It’s important to note that the middle strings (or filler cords) won’t need to be as long as the outer working cords when you tie a square knot sennit.
A good rule of thumb is to make the outer cords 5 or 6 times longer than the filler cords.
Double Half Hitch Knot
The double half hitch knot is another common knot used in macrame. You’ll also see these called clove hitch knots. You can make straight rows, a diamond shape motif, and lots of other designs with this knot.
It’s common for new knotters to struggle with the double half hitch, so don’t feel bad if you don’t get it right away.
The good news is it’s actually a very simple technique, it just takes a minute to wrap your brain around it.
The example below shows how to tie a horizontal double half hitch knot going to the right. The left cord will act as the filler cord, and the right strand will act as the working cord.
How to Make a Double Half Hitch Knot
- Cross the left cord over the right cord in the shape of a number 4.
- Bring the end of the right cord up in front of the left cord, loop it over and bring it down forming a loop.
- Repeat step 2 the same way, going to the right.
- Pull the end of the working cord to tighten the knot. You’ve now made one double half hitch knot.
- If you have more cords to knot, repeat steps 1-4 with the rest of the cords.
Since this knot is a challenge for many people (including myself when I first started), I made a whole blog post dedicated to it. Check out my guide to the double half hitch knot right here!
You’ll find more written tutorials and videos for lots of basic knots in this list of Basic Macrame Knots for Beginners.
Some of the knots included are diagonal half hitch knots, vertical double half hitch, the reverse lark’s head knot, wrap knot, overhand knot, and many other basic macramé knots!
Setting Up Your Macrame Work Station
After you learn the basics, it’s time to get your perfect macrame work station all set up and ready to go!
Having all the right tools makes creating beautiful macrame projects so much more fun!
How to Make a Macrame Plant Hanger
Macrame plant hangers are one of the most popular projects to make, especially for beginners.
They’re a great first project to start out with because you only need to learn a few knots and their easy to jazz up with some beads or simple knot patterns.
I wrote a whole handy guide about how to make a macrame plant hanger that walks you through everything you need to know!
All-in-One Macrame Kits
So you know you want to make a DIY macrame wall hanging, but you aren’t quite sure you know what supplies to get and you don’t want to end up buying the wrong stuff and wasting money.
A great way to get into macrame for beginners is with an all-in-one macrame kit.
- Check out this list of 10 awesome DIY macrame wall hanging kits that come with everything you need to make your own beautiful boho macrame wall hanging.
- This list of 15 popular macrame plant hanger kits are perfect for beginners as well.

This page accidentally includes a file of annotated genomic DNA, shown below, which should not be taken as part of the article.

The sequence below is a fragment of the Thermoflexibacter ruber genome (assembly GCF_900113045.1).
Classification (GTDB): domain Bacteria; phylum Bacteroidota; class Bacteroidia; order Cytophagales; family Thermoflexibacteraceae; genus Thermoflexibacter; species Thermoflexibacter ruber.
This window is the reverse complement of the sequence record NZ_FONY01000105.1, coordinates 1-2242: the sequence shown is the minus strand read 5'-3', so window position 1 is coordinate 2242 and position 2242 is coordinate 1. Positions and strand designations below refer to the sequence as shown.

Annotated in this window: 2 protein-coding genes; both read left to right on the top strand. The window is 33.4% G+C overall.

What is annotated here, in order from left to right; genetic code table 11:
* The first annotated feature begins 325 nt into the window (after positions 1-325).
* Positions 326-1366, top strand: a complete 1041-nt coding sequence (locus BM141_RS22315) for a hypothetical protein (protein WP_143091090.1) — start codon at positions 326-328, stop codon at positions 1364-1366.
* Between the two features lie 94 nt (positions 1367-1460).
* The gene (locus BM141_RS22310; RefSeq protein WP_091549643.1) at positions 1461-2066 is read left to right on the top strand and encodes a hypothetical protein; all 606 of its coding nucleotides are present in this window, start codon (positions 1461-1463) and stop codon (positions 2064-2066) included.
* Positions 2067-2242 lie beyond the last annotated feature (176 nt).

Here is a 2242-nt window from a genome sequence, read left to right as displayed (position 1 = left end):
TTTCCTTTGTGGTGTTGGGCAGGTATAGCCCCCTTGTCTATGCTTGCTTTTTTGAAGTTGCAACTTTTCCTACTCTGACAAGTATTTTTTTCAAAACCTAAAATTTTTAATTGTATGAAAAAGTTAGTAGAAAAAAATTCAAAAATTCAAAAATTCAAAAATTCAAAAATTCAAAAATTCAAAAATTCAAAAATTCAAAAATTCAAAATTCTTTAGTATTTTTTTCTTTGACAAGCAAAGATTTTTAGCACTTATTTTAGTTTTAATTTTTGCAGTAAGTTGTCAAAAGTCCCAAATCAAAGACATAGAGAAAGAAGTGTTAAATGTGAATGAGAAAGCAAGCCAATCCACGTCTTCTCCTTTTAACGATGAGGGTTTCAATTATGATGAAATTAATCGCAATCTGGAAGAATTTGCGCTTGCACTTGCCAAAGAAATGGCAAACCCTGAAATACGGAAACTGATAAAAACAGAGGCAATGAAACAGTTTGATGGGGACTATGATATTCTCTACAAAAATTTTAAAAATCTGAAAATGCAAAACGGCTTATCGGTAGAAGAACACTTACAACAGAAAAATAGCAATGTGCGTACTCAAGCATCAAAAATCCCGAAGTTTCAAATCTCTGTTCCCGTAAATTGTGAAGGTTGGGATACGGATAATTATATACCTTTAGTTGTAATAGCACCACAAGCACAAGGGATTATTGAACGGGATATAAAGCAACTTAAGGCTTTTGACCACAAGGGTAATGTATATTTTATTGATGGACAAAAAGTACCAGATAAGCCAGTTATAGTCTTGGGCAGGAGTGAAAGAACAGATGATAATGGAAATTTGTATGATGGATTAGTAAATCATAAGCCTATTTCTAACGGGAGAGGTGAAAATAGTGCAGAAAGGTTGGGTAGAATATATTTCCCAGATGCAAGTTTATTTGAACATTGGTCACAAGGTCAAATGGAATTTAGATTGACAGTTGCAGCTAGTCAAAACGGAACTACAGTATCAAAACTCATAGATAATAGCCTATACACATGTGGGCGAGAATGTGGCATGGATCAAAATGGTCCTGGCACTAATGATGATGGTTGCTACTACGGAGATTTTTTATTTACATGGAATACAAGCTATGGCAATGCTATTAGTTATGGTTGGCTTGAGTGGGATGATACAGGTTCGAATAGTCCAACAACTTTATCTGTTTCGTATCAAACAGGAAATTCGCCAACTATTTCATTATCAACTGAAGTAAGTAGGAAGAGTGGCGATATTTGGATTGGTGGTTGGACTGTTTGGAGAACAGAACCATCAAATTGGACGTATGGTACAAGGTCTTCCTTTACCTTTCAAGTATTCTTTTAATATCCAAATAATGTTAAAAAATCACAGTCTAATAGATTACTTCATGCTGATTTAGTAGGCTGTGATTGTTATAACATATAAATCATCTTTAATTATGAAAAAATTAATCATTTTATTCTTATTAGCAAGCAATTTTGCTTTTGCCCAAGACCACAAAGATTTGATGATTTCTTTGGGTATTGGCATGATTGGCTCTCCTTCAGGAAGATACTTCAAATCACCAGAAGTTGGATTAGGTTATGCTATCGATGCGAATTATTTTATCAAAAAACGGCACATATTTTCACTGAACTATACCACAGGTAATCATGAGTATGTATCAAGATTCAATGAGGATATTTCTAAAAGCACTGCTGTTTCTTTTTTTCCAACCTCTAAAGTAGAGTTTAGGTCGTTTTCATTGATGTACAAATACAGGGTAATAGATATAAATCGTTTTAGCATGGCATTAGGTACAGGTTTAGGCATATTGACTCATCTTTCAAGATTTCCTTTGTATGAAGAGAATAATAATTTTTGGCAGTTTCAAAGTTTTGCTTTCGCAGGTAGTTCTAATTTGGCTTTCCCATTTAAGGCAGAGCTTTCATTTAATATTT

Calculating Macrame Cord Lengths
Once you start creating your own macrame patterns, you’ll quickly see how important it is to be able to roughly calculate your cord lengths.
After you learn how to calculate your own cord lengths, you can start making your own macrame designs and create all sorts of different patterns and projects!
How to Add More Macrame Cord if You Run Out
Sometimes you’ll be happily knotting along and realize you miscalculated the length of your cords and one of the cords will be way too short to keep knotting. Oh no!!
Don’t panic and don’t undo all your hard work! I’ll show you how to add more macrame cord when you run out in this tutorial & video.
Macrame Projects for Beginners
OK, now that we covered all that, here are some great free patterns for beginners!
Even if you are a total newbie, these patterns are easy to follow and I’ll walk you through the whole process once step at a time.
They include written instructions and videos to explain it no matter what your skill level is. Check them out!
How to Cut Even Macrame Fringe
When you’re making a macrame wall hanging or any other project that has fringe involved, cutting it straight can be a quite an ordeal!
I don’t know about you, but I can’t cut a straight line to save my life. Luckily, there are some handy macrame tips and tricks to cut your fringe nice and straight.
Where to Get More Macrame Patterns
There are some really beautiful detailed macrame patterns available for purchase. As usual, Etsy is my go to place for awesome macrame patterns!
If you aren’t quite ready to create your own patterns yet or you’re looking for something specific, check out one of these shops for high-quality macrame patterns for all skill levels.
I hope you found this Ultimate Guide to Macrame for Beginners helpful!
If you have any other questions or if I missed something, let me know in the comments below and I’ll do my best to answer it and add it to this post.
If you make one of my macrame patterns, please share a pic of it on Instagram and tag me @marchingnorth so I can see it. I love seeing your awesome creations!
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Macrame for Beginners: The Ultimate Guide!
Crystal Martin is the crafty lady behind Marching North. She loves sharing easy to follow tutorials and patterns for macrame, crochet, punch needle, and pretty much anything else involving yarn or textiles.
Her work has been featured on Creative Fabrica, Craft Gossip, Ravelry, as well as her own site and YouTube channels.